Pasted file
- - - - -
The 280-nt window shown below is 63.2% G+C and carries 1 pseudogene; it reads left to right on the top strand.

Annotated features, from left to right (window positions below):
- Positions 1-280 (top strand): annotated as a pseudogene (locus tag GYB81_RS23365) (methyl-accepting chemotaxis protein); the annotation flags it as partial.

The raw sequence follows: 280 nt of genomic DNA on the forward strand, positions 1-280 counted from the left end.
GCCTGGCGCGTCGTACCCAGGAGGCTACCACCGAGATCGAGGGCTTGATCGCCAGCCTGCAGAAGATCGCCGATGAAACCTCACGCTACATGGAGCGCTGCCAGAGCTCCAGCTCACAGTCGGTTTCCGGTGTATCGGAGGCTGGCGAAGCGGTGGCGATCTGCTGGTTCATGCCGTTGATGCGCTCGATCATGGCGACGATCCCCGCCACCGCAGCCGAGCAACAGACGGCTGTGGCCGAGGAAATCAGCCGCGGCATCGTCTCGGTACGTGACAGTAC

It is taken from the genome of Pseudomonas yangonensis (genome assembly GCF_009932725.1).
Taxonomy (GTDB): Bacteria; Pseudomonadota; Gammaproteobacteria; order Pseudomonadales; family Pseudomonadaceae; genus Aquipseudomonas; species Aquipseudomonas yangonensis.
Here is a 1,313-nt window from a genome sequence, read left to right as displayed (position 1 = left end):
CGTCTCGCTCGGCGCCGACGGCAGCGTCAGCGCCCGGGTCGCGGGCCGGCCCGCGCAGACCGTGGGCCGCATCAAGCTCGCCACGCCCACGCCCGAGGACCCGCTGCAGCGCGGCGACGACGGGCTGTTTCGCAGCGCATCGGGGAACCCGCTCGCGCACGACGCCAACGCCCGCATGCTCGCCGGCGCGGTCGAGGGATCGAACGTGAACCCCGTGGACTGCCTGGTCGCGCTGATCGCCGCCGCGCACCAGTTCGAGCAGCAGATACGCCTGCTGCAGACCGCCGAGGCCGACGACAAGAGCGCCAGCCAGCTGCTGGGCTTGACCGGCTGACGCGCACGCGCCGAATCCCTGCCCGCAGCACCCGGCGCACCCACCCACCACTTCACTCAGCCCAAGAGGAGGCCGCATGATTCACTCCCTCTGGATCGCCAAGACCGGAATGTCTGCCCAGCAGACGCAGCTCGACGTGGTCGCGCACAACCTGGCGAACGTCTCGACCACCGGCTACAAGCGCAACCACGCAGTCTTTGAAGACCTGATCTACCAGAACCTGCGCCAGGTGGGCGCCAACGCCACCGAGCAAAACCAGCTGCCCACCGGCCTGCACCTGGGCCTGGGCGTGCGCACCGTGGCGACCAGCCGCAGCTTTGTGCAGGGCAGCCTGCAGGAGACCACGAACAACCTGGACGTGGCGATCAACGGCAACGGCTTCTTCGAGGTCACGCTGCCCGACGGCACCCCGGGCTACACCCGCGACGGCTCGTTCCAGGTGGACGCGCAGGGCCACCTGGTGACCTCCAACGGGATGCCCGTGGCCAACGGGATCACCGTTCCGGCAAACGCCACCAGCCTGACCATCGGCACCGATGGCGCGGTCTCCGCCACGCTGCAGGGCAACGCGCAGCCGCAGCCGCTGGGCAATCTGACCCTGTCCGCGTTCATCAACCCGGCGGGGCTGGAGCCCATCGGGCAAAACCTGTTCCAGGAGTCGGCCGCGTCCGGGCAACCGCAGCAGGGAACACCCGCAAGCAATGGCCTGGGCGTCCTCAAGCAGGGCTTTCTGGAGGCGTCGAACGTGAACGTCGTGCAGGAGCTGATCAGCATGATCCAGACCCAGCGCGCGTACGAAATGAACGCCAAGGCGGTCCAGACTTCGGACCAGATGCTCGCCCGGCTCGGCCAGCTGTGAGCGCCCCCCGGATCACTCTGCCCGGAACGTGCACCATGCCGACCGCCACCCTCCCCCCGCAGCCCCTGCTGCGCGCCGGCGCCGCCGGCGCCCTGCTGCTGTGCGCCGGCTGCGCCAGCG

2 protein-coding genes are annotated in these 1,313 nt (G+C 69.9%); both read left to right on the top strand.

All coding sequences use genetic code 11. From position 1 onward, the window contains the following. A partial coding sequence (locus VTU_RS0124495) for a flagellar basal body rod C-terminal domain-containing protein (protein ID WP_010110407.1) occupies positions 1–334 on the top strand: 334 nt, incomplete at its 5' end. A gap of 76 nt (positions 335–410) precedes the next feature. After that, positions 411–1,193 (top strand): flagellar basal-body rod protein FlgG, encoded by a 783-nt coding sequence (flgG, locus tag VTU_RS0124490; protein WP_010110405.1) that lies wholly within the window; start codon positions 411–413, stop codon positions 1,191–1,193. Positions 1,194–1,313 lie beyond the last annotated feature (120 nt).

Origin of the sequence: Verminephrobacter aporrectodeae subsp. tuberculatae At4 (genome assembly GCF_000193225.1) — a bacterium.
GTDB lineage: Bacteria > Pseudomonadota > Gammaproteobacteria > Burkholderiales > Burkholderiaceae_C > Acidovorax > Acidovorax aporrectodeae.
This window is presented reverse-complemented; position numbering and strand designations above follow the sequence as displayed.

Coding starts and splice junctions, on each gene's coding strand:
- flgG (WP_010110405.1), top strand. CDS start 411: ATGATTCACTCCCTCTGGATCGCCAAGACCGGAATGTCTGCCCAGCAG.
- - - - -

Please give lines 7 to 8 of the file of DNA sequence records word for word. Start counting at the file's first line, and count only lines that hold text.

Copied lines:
Taxonomy (GTDB): Bacteria; Pseudomonadota; Gammaproteobacteria; order Pseudomonadales; family Pseudomonadaceae; genus Aquipseudomonas; species Aquipseudomonas yangonensis.
Here is a 1,313-nt window from a genome sequence, read left to right as displayed (position 1 = left end):